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Five Reasons Not to Panic over the Ebola Virus

Five Reasons not to Panic over the Ebola Virus Saurage Research Healthcare Key FindingsWith news of the Ebola virus infecting Americans it stands to reason that people are worried. Ebola is frightening as it typically kills 90 percent of the people who get it, and the most recent outbreak is the largest in history.The number of people who have died has risen to at least 932 according to the World Health Organization (WHO). Although a handful of Americans are currently being treated for Ebola in the US the possibility of actually catching Ebola is incredibly remote. According to a CNN report here are five reasons not to panic.

            1. Ebola is an incredibly fragile virus. It does not fly through the air with the greatest of ease. It cannot be transmitted through a cough or a sneeze and it doesn’t move easily from human to human like the common cold. While Ebola is aggressively infectious it is not highly contagious. “The Ebola virus spreads through direct contact with blood, secretions or other body fluids of ill people and indirect contact – for example, with needles and other things that may be contaminated with these fluids,” said Stephen Monroe, deputy director of the Centers for Disease Control’s National Center for Emerging Zoonitic and Infectious Diseases.
            2. We know how it works. Although there is no vaccine and no cure, the one real advantage we have with Ebola is that doctors know how to control it. Common-sense hygiene can stop its spread. “Ebola is a virus that can be stopped and not spread in hospitals. The stakes are higher, but it’s easily inactivated with typical hospital disinfectants,” said Centers for Disease Control and Prevention Director Tom Frieden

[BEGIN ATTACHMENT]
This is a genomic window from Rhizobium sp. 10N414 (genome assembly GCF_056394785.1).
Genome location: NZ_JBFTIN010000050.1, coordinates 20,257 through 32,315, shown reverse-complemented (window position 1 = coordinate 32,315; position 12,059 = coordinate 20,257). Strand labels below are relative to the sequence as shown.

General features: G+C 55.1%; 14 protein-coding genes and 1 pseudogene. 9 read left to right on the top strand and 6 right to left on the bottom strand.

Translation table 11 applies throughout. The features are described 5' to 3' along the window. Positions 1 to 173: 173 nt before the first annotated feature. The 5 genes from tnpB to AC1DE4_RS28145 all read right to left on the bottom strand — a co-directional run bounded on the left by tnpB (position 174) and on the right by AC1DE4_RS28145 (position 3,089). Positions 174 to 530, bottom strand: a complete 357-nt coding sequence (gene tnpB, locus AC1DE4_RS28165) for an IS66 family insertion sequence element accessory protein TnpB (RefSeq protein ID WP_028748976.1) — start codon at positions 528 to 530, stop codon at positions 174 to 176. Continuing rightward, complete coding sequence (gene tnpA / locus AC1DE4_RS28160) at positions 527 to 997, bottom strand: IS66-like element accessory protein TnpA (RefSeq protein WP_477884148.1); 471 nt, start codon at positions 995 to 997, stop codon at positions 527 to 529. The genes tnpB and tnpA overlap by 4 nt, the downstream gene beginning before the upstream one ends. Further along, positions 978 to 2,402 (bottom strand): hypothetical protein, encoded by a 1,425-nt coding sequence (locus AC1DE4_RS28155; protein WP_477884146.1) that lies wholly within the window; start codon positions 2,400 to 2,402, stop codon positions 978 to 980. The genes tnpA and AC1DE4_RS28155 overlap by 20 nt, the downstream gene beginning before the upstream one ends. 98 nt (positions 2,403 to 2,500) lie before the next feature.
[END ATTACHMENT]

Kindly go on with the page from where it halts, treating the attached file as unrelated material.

3. We have the resources to contain it. Most ICUs have isolation rooms that are used for patients suspected to have tuberculosis, SARS, Middle East respiratory syndrome or another infectious disease. This would be the same for an Ebola patient, though more stringent precautions might be taken to ensure that healthcare workers are following all protocols.
            4. The doctors treating the American Ebola patients are prepared. They know how to handle Ebola and use an abundance of precaution when working with an infected person. Medical workers across the country have also been told to watch out for Ebola symptoms and question patients who have recently traveled to West Africa. They are trained to recognize Ebola cases and can quarantine them early, keeping others from coming into contact with an infected person’s bodily fluids while the disease runs its course.
            5. Airports are on alert. Passengers at African airports in the Ebola-affected region are being closely screened. Health experts are watching for people with high fevers and those who have a temperature are removed and monitored while doctors test their blood for Ebola. At US airports, trained federal agents also watch for sick passengers. If someone is sick, agents can remove them and keep them in special isolation units at many US airports until the CDC arrives to ask further questions.

Overall, health experts say, the threat to Americans remains relatively small.


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